|Admin's Rating||★ ★ ★ ★ ☆|
|Historical Site||Special Historic Site|
|Historical Value||Top 100 Castles|
|Location||Azuchi, Shiga Pref.|
|Access||Azuchi Station (JR Tokaido Line)|
|Website||Shiga Tourism - Azuchi Castle Ruins|
|Visited||February 21, 2004; November 26, 2011|
|Notes||Azuchi Castle is a fantastic site to visit. They've done an amazing job excavating the ruins and rebuilding the stone walls throughout the site. Since I was last there in 2004 they rebuilt all the stonework foundations around the base of the mountain. There are still many inaccessible ruins around the mountain so I hope they continue these efforts and open up more of the castle soon. Even though there are only ruins I have to give 4 stars due to the extent of ruins, signage, and the maintenance and ongoing excavations. This site is really a must see for any castle fans.|
By 1575 Nobunaga had become the most powerful samurai in the country. He turned over control of the Owari & Mino provinces to his eldest son Nobutada and set his own eyes on the unification of all Japan. In 1576, Nobunaga established his new castle and power base at Azuchi on Lake Biwa. This was a very strategic location in that it gave him significant control over the nearby Tokaida and Nakasendo roads to Kyoto and any traffic on Lake Biwa.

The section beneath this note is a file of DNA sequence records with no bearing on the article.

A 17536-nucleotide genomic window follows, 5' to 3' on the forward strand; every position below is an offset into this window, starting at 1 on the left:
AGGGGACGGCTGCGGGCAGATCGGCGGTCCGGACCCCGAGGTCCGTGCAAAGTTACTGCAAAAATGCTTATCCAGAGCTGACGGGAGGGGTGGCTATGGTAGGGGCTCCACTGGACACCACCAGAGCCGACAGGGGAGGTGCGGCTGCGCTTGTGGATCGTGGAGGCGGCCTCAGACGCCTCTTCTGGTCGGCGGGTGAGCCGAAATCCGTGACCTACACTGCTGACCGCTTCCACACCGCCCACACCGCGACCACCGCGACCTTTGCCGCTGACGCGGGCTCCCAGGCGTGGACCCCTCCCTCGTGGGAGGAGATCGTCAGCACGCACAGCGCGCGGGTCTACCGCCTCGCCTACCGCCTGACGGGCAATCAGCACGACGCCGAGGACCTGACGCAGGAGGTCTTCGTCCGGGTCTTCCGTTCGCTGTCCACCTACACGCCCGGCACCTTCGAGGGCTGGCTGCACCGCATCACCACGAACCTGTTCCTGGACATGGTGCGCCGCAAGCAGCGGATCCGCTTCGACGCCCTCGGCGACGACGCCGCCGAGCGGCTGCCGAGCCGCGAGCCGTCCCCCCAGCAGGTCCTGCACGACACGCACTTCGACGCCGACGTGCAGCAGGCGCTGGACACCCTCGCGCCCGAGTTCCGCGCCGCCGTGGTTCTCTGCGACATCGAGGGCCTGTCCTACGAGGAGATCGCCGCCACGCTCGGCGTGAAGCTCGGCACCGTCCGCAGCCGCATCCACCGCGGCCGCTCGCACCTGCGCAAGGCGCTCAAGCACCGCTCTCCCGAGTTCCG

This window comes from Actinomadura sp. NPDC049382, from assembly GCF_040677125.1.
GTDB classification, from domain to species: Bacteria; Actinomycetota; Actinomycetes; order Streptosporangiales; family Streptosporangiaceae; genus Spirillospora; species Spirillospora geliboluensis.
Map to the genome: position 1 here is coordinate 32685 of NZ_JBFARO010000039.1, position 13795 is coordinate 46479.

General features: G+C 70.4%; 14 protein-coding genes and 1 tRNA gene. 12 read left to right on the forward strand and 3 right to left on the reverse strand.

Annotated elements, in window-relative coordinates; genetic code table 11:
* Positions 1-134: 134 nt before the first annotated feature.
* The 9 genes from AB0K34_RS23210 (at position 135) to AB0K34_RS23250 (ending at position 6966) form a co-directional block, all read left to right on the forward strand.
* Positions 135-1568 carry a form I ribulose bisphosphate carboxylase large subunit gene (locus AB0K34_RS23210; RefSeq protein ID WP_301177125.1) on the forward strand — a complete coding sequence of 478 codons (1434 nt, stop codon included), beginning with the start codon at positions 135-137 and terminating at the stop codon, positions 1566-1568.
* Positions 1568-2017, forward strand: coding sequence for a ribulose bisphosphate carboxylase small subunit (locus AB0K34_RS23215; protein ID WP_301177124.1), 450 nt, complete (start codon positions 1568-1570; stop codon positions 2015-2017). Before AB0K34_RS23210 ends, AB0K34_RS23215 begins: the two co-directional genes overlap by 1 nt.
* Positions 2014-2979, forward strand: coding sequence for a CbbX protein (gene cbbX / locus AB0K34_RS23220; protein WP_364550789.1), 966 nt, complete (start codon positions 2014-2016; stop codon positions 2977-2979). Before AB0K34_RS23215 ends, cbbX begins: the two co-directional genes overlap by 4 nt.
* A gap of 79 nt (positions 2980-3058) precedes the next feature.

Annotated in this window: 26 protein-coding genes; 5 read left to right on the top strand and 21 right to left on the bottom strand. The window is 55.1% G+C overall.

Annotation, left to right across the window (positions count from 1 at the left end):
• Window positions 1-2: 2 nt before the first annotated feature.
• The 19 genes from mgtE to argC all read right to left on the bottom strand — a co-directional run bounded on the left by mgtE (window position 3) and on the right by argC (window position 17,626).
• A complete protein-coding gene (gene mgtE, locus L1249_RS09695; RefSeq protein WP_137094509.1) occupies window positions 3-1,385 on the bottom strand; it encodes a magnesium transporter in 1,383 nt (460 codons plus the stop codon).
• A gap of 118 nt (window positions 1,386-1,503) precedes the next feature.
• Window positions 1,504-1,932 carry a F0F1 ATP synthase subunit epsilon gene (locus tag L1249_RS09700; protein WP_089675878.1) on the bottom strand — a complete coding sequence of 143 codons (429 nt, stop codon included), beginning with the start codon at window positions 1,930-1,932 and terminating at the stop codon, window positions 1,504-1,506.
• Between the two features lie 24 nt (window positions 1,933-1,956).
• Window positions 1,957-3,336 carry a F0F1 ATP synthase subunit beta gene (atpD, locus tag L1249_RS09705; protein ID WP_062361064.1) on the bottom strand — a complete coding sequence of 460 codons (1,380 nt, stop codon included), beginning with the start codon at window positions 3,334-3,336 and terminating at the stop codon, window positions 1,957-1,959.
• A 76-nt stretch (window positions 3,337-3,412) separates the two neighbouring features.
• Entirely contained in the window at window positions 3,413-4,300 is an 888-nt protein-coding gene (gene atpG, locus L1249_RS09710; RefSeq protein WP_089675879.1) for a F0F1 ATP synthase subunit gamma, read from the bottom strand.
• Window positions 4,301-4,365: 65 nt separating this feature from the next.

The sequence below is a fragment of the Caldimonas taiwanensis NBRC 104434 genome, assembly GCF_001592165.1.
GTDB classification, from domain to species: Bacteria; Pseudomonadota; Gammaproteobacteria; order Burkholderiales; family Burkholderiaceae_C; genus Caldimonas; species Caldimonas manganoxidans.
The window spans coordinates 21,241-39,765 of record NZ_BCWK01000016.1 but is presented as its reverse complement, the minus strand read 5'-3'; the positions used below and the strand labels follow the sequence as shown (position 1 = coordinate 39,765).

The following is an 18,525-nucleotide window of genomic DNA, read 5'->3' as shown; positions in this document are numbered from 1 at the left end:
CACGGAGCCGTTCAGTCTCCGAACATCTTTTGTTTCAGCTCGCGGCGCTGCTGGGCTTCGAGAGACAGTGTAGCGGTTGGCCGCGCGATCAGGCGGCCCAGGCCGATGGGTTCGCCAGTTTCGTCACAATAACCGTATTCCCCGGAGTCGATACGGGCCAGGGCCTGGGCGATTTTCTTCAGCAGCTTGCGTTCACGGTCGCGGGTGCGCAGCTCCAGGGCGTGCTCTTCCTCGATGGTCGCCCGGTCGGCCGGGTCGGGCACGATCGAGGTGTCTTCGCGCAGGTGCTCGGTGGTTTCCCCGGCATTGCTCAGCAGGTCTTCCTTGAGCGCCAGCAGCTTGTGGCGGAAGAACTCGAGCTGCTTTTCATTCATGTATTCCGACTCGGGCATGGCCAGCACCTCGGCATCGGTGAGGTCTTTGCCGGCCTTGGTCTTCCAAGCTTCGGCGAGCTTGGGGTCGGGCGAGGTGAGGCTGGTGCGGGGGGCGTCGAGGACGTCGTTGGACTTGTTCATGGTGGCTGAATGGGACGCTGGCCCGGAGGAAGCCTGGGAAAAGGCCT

It took 3.5 years to complete the main keep and entire castle. Unfortunately, the castle was short lived. After Nobunaga was killed by Akechi Mitsuhide in 1582 at Honnoji Temple, Azuchi Castle was burned to the ground in a battle between Nobunaga's second son Nobukatsu and Akechi's men who had taken over the castle.
The construction of Azuchi Castle was a revolution in castle design and marked the turning point in a new type of castle. Until this time, most were smaller mountaintop structures that were only used as a lookout or as needed. Nobunaga's Azuchi castle led the way for the larger and more grand structures of the late Sengoku Period and Early Edo Period turning castles in to quarters for the daimyo and some retainers.
The main keep itself was 7 stories high and thought to have been the largest multi-storied wooden building in the world at that time. The fifth floor of the main keep was an octagon representing heaven and the quadrangular sixth floor represented the thoughts of Taoism and Confucianism.
The picture above is of the Ote-michi entrance through to the castle. Along either side were houses of loyal retainers.